"Pro: Mrs. Johnson lectured clearly and concisely.
Con: It was mostly about how I have 'the shifty eyes of a Jewess.'"
School assignments tend to be on the dull side, which is why 78 percent of high school is devoted to drawing large dinosaurs drag-racing even larger dinosaurs with buzzsaws for feet, all the while flipping the bird at Dracula, whose head is a dank-ass pot leaf.
But a few dedicated teachers have found a way to turn boring old school into an experience their students will remember for the rest of their lives, or at least until they pass out from binge-drinking after a therapy session.
Countless students across America have read The Diary Of Anne Frank as part of a school assignment to learn about the horrors of the Holocaust, but only one Southern California school forced their students to consider whether Frank was a fictional character invented by Zionists while on a lunch break at their bank that secretly controls the world's economy.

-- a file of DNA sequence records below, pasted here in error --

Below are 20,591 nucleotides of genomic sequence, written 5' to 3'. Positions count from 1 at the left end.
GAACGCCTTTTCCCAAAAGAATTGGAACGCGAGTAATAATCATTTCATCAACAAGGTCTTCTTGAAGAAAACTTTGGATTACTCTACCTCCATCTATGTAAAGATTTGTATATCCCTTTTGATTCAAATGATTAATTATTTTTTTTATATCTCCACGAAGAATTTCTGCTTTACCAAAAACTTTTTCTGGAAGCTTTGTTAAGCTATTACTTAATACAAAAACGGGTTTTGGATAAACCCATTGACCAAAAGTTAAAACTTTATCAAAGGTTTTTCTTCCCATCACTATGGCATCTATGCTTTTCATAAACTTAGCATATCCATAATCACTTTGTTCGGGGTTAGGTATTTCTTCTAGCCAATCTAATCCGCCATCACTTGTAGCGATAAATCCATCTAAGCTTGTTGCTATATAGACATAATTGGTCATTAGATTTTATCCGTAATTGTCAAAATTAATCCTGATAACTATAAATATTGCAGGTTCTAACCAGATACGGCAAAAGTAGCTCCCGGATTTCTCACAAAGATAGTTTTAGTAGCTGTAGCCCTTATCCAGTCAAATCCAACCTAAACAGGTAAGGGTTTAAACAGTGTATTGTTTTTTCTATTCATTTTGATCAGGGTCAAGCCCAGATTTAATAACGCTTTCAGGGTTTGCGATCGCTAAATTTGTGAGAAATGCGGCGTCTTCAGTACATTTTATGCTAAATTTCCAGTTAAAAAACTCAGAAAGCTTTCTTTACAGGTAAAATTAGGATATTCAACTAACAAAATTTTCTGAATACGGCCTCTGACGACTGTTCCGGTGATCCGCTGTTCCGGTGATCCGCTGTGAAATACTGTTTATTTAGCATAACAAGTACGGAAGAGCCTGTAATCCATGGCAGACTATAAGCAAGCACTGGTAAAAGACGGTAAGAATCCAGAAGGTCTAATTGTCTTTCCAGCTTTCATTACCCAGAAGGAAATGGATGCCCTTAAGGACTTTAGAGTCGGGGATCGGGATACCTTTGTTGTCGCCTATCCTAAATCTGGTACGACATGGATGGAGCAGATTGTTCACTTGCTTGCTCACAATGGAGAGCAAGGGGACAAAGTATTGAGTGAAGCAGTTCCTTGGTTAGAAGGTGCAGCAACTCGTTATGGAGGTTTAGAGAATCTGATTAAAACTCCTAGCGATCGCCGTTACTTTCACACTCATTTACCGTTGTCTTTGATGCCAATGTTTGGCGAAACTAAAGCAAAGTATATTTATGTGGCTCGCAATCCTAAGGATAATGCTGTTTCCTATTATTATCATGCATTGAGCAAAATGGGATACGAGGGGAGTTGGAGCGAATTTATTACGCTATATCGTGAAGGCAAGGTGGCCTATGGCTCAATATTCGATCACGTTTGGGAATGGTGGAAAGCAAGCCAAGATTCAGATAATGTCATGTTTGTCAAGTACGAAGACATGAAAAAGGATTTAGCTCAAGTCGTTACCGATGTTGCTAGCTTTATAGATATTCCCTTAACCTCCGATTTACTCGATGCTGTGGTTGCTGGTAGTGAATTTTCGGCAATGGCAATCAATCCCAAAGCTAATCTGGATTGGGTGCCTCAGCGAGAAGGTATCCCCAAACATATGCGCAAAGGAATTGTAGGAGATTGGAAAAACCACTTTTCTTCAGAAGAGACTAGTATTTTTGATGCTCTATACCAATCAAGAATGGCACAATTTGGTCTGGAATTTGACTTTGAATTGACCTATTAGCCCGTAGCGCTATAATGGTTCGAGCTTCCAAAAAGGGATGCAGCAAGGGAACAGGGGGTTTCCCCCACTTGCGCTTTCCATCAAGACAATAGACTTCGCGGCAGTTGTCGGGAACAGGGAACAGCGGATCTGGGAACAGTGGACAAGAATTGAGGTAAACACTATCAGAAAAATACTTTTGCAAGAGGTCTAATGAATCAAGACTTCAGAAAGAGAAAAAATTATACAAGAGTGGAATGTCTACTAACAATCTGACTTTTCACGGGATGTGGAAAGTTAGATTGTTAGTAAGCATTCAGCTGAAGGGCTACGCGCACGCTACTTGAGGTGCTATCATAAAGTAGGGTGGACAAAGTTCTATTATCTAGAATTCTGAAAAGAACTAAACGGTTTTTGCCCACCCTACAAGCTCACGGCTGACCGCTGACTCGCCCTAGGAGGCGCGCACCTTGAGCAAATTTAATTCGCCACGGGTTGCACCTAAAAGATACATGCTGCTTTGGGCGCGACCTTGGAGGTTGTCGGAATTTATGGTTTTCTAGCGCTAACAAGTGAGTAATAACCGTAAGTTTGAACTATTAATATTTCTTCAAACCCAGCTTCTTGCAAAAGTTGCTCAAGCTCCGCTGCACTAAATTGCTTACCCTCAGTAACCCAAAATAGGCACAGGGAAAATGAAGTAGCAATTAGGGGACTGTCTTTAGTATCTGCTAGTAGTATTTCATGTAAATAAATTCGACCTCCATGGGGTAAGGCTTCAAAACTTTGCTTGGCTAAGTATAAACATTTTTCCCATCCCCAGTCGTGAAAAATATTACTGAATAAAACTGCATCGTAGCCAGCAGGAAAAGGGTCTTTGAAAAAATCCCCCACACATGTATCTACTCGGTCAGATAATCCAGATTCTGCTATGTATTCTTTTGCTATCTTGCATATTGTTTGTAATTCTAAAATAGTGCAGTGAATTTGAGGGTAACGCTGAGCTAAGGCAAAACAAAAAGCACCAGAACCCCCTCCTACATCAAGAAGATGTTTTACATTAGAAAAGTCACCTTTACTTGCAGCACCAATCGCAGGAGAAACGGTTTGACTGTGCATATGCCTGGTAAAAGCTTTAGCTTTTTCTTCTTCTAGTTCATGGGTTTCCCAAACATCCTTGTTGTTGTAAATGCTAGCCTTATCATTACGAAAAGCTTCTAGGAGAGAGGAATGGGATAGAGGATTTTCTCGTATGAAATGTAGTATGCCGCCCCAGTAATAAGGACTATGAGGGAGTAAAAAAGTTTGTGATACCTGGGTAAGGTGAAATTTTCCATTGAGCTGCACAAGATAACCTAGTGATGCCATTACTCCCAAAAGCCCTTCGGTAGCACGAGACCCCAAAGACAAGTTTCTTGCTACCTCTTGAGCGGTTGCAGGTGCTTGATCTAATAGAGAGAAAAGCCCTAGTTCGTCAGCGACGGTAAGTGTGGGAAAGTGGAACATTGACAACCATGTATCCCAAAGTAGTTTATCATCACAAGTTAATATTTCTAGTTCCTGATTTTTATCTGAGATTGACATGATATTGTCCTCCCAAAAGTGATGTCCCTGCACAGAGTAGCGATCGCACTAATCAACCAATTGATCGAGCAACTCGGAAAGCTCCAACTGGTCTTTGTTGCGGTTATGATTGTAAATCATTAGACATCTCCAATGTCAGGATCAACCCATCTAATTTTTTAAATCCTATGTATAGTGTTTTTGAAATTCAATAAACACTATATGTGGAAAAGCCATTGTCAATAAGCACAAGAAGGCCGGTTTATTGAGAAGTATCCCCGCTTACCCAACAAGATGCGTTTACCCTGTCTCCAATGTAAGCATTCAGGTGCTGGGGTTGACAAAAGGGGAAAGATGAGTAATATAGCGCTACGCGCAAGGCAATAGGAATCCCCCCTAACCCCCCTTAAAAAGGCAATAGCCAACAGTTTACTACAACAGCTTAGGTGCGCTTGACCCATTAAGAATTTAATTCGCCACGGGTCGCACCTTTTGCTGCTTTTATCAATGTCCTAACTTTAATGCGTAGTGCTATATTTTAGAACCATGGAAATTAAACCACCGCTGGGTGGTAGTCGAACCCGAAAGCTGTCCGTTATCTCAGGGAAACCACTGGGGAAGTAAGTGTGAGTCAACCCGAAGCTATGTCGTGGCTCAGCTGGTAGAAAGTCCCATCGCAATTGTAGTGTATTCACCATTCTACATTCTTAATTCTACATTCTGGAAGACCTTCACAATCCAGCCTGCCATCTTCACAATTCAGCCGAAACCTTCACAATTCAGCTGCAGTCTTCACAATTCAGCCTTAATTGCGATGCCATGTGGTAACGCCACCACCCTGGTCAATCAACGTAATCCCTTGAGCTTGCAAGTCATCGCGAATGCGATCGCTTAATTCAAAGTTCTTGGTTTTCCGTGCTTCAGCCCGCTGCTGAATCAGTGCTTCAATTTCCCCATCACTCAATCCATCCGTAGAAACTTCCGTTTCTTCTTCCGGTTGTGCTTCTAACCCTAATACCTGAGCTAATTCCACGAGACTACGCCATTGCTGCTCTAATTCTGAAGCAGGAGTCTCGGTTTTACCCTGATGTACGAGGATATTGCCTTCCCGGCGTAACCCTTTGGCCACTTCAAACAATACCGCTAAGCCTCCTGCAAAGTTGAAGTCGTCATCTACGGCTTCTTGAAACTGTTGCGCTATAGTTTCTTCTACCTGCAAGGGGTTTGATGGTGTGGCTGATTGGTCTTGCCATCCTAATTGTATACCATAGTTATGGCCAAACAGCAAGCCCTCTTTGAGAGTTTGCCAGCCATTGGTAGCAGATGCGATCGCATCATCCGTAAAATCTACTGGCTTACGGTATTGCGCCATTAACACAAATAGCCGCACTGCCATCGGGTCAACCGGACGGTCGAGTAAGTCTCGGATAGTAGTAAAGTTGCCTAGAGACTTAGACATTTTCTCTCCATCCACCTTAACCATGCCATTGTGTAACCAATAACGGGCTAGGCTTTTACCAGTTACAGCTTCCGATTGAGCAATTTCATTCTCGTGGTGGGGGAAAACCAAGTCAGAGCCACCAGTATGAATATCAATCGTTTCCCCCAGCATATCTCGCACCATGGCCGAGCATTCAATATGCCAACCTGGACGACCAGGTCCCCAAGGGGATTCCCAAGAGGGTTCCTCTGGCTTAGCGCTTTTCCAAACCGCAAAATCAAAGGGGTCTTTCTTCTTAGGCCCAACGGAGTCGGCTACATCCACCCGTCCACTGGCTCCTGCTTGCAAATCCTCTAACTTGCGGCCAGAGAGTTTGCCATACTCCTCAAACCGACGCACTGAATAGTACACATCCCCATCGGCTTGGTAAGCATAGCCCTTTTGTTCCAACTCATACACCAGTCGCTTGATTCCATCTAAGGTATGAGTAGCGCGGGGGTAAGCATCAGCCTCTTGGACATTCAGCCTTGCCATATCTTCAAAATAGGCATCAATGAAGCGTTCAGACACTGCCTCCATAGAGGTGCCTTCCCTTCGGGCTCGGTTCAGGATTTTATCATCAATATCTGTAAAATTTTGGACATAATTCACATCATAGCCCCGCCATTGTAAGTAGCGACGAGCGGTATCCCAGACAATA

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Students at a middle school in Rialto Unified, which we assure you is a school district and not a Latin American soccer club, were required by Common Core standards to have an assignment that taught them critical-thinking skills. Rather than have their eighth-graders debate a contentious contemporary issue like gun rights, public healthcare, or Xbox One vs. PS4, a group of teachers got together and decided the students needed to write about whether the Holocaust was "merely a political scheme created to influence public emotion and gain wealth." The report didn't explain their exact reasoning, possibly because it's impossible to write the sound of a thousand empty skulls screaming spider language into the endless void.